Our digestive systems evolved over millions of years, and our genes have also learned to respond to certain physical demands we've been placing on them throughout humans' history. Mark Sisson, author of ‘The Primal Blueprint’ a book and author I highly recommend, believes in what he calls a primal exercise pyramid. It is as follows: Lift heavy things once in a while (roughly twice a week, as little as 10 to 30 min each session is possible), Sprint (all out effort) once a week(less than 5 minutes actual full blown sprinting), and move frequently at a slow pace, 2 to 5 hours total per week.
(Graphic from the 'Primal Blueprint' by Mark Sisson, I highly recommend this book!)
This is based on what humans have been doing for hundreds of thousands of years. As hunter gatherers we spent a good amount of time moving at a slow pace; walking on hunts, walking to gather supplies or scout, than walking back to home camp. Every once in awhile we needed an all out sprint, to hunt, or to survive being hunted! We would also carry carcasses back to camp, or firewood and other supplies, or possibly move heavy rocks and wood to build shelter. Each time we lift a heavy load, our muscle fibers tear slightly, our genes than signal the body to repair them, making them slightly larger, anticipating this load (or larger) for next time. Each time we sprint, our body repairs the muscles and makes them more efficient, knowing we might need to run FASTER next time. As far as moving frequently at a slow pace, there are a myriad of health benefits, the biggest benefit being in keeping our body limber and keeping our metabolism up.
For longevity, I would recommend lifting weights/strength train two to three times per week, sprinting once a week, and moving at a moderate pace (walking, jogging, cycling, etc.) 2 to 5 hours per week, everyday basically. Even a 15 minute walk everyday can do wonders for our metabolism. One does not have to lift weights to strengthen muscles. There are unlimited body weight exercise options one can do to tear those muscle fibers. I will also always suggest yoga for over-all longevity. There are just too many mind and body benefits of yoga to ignore from reducing stress, helping focus, improved circulation, building muscle, flexibility, etc. (a google search of "health benefits of yoga" yields over two and half million results).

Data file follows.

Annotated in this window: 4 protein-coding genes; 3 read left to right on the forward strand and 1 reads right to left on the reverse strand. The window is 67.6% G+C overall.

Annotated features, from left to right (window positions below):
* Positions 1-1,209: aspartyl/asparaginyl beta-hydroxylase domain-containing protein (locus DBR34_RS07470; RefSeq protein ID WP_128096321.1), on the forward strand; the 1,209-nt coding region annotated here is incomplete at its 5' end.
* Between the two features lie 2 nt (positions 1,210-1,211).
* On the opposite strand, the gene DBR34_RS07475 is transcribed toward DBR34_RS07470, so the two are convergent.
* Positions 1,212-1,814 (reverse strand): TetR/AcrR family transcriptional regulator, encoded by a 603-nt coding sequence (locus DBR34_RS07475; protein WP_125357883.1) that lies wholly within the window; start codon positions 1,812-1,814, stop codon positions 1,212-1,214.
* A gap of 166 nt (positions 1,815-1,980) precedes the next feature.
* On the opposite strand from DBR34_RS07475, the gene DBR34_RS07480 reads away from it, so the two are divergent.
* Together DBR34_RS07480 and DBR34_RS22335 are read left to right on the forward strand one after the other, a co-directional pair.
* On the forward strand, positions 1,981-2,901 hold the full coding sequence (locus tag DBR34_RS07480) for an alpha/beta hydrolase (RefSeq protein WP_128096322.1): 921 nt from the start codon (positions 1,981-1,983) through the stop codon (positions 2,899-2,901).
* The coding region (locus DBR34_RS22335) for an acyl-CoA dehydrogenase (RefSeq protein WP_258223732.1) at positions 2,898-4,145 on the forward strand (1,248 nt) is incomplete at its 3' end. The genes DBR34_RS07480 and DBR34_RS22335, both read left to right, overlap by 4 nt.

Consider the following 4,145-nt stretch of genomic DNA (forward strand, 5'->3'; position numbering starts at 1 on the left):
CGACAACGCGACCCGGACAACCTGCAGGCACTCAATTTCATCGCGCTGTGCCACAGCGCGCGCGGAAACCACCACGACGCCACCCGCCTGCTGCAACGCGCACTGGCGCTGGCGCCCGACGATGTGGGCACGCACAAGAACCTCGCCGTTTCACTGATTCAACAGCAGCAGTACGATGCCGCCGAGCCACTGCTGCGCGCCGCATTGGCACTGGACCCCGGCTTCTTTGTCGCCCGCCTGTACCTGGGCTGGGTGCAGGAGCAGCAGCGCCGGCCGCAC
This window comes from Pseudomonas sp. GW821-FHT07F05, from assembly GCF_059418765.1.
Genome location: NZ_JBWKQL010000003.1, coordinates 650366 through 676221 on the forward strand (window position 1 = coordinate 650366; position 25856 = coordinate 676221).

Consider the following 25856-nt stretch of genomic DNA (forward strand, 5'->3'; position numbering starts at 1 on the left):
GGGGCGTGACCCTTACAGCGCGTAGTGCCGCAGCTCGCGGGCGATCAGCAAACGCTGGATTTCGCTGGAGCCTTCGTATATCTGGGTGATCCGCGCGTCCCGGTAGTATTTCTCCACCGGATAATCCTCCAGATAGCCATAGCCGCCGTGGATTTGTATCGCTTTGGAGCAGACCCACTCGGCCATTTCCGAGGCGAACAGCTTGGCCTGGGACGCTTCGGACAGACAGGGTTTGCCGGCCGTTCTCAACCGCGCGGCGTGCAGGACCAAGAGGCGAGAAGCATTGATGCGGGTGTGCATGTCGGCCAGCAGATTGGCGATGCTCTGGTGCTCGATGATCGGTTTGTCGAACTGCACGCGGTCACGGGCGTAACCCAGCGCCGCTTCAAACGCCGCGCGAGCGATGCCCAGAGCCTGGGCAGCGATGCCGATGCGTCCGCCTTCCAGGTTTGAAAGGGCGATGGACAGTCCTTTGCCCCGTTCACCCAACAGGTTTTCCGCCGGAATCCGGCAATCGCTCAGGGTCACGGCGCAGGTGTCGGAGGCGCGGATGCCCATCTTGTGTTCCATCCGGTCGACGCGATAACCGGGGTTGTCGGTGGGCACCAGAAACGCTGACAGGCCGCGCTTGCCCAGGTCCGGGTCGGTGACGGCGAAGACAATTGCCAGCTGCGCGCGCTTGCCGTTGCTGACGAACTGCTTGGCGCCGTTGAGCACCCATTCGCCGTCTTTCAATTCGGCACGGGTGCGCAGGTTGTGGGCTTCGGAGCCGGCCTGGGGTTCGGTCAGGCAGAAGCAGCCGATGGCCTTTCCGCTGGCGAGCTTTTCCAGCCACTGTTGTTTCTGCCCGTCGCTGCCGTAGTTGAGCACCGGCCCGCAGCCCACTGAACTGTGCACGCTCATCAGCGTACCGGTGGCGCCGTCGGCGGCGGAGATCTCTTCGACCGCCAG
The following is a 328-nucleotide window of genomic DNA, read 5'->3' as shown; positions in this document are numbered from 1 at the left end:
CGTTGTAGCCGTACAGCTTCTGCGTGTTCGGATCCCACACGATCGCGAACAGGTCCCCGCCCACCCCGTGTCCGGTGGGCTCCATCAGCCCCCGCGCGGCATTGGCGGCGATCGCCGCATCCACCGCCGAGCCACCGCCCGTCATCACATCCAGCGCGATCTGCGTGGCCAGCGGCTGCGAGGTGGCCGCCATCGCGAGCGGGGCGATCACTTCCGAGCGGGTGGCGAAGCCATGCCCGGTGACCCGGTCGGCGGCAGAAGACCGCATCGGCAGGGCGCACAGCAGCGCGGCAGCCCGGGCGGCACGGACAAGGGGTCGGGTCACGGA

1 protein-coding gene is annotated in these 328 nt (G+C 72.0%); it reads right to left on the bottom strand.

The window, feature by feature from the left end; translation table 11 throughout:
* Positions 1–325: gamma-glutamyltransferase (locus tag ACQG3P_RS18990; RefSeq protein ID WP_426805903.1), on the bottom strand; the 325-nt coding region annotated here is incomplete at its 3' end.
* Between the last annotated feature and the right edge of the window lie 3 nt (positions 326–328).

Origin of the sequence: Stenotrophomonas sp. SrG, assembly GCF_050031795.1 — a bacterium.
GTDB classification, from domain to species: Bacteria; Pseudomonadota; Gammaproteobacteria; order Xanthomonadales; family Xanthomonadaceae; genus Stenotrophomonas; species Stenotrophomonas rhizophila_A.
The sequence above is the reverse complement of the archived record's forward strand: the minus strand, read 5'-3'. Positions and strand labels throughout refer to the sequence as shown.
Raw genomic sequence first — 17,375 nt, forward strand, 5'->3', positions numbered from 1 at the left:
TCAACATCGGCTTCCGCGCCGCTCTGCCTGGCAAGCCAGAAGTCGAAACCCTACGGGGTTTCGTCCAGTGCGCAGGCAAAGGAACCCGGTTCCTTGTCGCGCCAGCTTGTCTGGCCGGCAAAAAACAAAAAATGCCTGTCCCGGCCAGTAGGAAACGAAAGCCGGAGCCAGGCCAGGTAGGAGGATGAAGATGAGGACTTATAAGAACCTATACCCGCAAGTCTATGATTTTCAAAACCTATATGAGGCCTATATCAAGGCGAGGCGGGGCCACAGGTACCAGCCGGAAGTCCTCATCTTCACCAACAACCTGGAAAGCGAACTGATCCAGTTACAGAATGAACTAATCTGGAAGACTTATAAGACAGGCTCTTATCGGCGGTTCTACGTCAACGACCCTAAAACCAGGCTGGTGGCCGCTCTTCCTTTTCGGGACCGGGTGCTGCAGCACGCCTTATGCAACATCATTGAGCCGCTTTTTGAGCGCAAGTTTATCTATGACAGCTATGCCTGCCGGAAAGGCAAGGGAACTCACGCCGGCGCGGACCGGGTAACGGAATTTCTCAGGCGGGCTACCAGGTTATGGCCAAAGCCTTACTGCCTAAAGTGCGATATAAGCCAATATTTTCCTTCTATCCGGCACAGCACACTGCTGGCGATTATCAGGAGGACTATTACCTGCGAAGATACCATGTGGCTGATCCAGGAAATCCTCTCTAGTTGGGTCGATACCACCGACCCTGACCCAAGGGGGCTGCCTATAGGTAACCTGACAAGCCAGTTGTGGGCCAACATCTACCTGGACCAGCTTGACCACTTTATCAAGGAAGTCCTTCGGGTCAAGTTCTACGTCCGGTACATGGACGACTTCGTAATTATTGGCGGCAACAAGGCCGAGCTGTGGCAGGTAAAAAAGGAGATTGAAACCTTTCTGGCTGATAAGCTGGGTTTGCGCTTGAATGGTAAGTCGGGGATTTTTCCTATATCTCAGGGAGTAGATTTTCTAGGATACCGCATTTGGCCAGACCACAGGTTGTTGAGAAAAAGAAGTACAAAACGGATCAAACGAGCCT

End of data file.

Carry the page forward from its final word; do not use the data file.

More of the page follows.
This exercise program is not the be all, end all, by any means. The body and mind thrive on change. We need to follow patterns to get certain results, but soon our bodies will get used to these patterns and they will need to be tweaked.
Brendan Brasier, vegan triathlete and author of 'Thrive Fitness' studied multiple professional and amateur athletes' routines. The biggest difference he found was not the actual workouts, but the rest in-between. The professional athletes knew the importance of proper rest between workouts. What's just as important as the actual exercise is the time off. This is when the body is repairing and strengthening those muscles, don’t take this as an excuse to sit on your couch alll day on your days off! I encourage walking and light activity every day.
Above all else, I will always preach awareness. If you are feeling really sore and not up for your day of lifting or yoga, THAT'S OKAY! Don't lift or do yoga that day, listen to your body and if it needs more time to heal, give it that time. I don't want you to ever feel bad about skipping a workout if your body is telling you it's not up for it, this is different from mentally simply not wanting to work out! I want you to gain a better awareness of your body and mind above all else!
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Primal Play | primalplay.org
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